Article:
Research has shown that a significant number of, but by no means all, so-called “lone-wolf terrorists” have been suffering from a diagnosable mental illness. Therefore, for some, it is not only ideology that drives them; it is a combination of multiple factors whether it in fact is ideology, anger, or depression. Therefore the question we must ask ourselves is what can we do to reduce the risk of violent acts carried out by lone-wolf terrorists? The answer to this question is not simply better intelligence or a more effective police force. Whilst improvements in the detection and apprehension of likely perpetrators and terrorists is of paramount importance, another path we need to take to reduce the risk of lone-wolf terrorist attacks is to improve our behavioral health systems and increase the availability and quality of services for those that require them. A severely mentally ill person that is also at risk for violence needs access to high quality, non-stigmatized behavioral health and ancillary services over their lifespan in order to reduce the risk of them becoming violent and strengthen their ability to live a healthy, pro-social lifestyle.
Studies have indicated that a larger percentage of lone-wolf terrorists are found to be mentally ill when compared with group-oriented terrorists or the general population. However, mental Illness and violence are two very different characteristics in people, neither of which is sufficient to define or predict the other (Spaaij, 2012; Gill & Corner, 2014). Dr’s. Spaaij, Gill and Corner determined that there is no single profile of the lone-wolf terrorist, but, as a group, they have multiple characteristics in common. Still, not all group members have every characteristic, such as mental illness. Additionally, and quite importantly, only a minority of people with mental illnesses are violent when not in treatment.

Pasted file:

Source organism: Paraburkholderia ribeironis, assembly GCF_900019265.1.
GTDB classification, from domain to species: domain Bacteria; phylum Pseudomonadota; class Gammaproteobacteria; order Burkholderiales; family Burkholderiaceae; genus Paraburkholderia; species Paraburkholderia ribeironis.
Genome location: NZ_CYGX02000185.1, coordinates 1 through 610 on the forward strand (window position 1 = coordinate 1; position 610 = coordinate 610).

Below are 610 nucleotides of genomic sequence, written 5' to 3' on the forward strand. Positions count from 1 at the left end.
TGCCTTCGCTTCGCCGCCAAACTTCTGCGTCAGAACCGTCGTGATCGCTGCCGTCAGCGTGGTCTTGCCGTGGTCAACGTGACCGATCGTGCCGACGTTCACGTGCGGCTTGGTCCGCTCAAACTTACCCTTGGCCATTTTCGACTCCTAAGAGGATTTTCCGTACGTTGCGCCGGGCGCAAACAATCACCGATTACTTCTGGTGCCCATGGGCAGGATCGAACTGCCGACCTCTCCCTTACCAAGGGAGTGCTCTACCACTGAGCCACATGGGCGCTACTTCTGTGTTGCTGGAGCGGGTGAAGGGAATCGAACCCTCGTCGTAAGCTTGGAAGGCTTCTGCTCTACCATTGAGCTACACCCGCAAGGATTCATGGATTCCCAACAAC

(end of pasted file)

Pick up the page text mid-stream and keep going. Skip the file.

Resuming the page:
Dr. Spaaij found high levels of personality disorders and depression among a group of 88 lone-wolf terrorists in 15 countries. Across three studies examined, one can conclude that many lone-wolf terrorists have some or all of the following characteristics: a mental illness, vocational problems, high-stress levels, problem’s with intimate partner relationships, social awkwardness, violent communications, and high intelligence. Many lone-wolf terrorists can be said to have had difficulties functioning adequately in everyday life and maintaining healthy relationships. These characteristics may or may not be defined as a mental illness, but these problems can be improved by utilizing skill building as a component of wellness services for those at risk for violence.
Other studies of those at high, medium, or low risk for general violence have found that the more risk factors for violence that a person has, the more likely the person is to act out violently when not in treatment and under excessive stress, or when they suffer a blow to their ego such as been admonished or disciplined in their place of employment. Each person that has engaged in general violence appears to have a unique set of risk and resiliency factors, which is why no single profile has been found. It may be that the same is true for lone-wolf terrorists. It is also possible that using Risk Reduction Planning Tools while youth are young and displaying risk factors can prevent tragic events as the youth get older, but not necessarily more mature.